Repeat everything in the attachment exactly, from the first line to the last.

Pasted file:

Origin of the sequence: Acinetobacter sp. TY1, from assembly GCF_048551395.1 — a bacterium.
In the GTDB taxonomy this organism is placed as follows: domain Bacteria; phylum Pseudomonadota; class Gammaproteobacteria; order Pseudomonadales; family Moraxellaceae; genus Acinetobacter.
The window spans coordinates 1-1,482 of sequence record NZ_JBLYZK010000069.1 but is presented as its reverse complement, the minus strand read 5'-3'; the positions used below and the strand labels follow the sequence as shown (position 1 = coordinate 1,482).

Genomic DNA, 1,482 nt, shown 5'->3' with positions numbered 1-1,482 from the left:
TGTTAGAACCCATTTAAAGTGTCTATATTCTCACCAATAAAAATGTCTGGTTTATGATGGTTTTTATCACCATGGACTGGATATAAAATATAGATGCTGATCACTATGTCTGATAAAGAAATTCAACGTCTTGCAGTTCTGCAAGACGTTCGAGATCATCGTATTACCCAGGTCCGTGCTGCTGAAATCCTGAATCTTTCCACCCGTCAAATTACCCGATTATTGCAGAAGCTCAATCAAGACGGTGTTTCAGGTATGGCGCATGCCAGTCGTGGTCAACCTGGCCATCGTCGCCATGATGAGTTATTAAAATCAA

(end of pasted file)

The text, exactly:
Origin of the sequence: Acinetobacter sp. TY1, from assembly GCF_048551395.1 — a bacterium.
In the GTDB taxonomy this organism is placed as follows: domain Bacteria; phylum Pseudomonadota; class Gammaproteobacteria; order Pseudomonadales; family Moraxellaceae; genus Acinetobacter.
The window spans coordinates 1-1,482 of sequence record NZ_JBLYZK010000069.1 but is presented as its reverse complement, the minus strand read 5'-3'; the positions used below and the strand labels follow the sequence as shown (position 1 = coordinate 1,482).

Genomic DNA, 1,482 nt, shown 5'->3' with positions numbered 1-1,482 from the left:
TGTTAGAACCCATTTAAAGTGTCTATATTCTCACCAATAAAAATGTCTGGTTTATGATGGTTTTTATCACCATGGACTGGATATAAAATATAGATGCTGATCACTATGTCTGATAAAGAAATTCAACGTCTTGCAGTTCTGCAAGACGTTCGAGATCATCGTATTACCCAGGTCCGTGCTGCTGAAATCCTGAATCTTTCCACCCGTCAAATTACCCGATTATTGCAGAAGCTCAATCAAGACGGTGTTTCAGGTATGGCGCATGCCAGTCGTGGTCAACCTGGCCATCGTCGCCATGATGAGTTATTAAAATCAA